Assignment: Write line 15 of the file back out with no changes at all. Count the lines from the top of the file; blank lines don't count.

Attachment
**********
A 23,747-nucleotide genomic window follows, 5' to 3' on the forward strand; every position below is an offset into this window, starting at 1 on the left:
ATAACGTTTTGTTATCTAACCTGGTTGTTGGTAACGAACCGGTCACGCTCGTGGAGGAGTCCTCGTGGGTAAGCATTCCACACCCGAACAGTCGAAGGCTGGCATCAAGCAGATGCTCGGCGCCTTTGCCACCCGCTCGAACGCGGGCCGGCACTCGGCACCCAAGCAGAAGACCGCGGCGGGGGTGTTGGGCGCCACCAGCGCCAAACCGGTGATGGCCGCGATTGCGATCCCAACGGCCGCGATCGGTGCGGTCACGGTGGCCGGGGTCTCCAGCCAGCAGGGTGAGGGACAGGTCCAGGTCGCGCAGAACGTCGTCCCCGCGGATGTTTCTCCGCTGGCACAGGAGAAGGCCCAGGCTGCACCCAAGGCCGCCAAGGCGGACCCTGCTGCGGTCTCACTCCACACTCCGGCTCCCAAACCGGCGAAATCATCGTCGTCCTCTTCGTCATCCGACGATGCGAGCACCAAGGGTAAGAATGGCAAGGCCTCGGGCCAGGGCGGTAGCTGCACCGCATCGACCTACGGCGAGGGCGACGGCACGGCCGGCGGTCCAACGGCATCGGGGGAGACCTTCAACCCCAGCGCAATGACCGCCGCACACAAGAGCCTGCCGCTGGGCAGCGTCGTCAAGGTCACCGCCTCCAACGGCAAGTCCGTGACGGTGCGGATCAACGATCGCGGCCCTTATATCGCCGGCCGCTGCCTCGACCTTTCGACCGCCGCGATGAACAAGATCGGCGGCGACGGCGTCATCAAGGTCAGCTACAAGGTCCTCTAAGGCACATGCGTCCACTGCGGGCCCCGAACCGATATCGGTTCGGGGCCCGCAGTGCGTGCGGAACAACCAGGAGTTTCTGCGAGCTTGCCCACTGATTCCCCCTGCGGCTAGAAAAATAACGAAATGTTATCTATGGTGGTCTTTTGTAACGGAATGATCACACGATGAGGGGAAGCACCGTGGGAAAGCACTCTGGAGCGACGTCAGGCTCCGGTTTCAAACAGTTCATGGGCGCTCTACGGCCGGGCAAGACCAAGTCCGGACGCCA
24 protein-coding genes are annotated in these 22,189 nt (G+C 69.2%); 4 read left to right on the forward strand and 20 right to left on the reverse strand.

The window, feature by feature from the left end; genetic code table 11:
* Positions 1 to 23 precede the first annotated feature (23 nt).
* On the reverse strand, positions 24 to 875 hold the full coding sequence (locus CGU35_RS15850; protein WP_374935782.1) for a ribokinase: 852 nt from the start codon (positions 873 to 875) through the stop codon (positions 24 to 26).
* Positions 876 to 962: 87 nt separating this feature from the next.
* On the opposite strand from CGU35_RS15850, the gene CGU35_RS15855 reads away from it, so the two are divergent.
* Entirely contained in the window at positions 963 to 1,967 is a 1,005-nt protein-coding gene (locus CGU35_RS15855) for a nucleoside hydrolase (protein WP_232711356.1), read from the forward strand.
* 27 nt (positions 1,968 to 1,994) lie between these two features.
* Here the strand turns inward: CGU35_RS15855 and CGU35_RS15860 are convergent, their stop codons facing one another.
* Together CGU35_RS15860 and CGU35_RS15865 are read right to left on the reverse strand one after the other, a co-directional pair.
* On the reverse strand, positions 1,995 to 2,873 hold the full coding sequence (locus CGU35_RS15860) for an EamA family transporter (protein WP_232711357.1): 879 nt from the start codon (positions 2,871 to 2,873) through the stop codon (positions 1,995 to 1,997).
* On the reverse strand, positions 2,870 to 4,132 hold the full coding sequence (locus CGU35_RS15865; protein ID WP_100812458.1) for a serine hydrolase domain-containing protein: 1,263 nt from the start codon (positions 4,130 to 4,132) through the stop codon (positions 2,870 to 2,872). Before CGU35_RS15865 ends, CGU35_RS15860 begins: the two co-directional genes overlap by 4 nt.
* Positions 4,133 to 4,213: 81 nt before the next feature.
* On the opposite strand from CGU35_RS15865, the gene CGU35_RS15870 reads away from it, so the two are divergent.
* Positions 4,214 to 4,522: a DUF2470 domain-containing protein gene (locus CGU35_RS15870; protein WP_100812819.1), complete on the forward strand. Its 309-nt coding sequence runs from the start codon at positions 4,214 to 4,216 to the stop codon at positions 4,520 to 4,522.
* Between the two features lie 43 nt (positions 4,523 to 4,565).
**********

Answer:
* Positions 4,133 to 4,213: 81 nt before the next feature.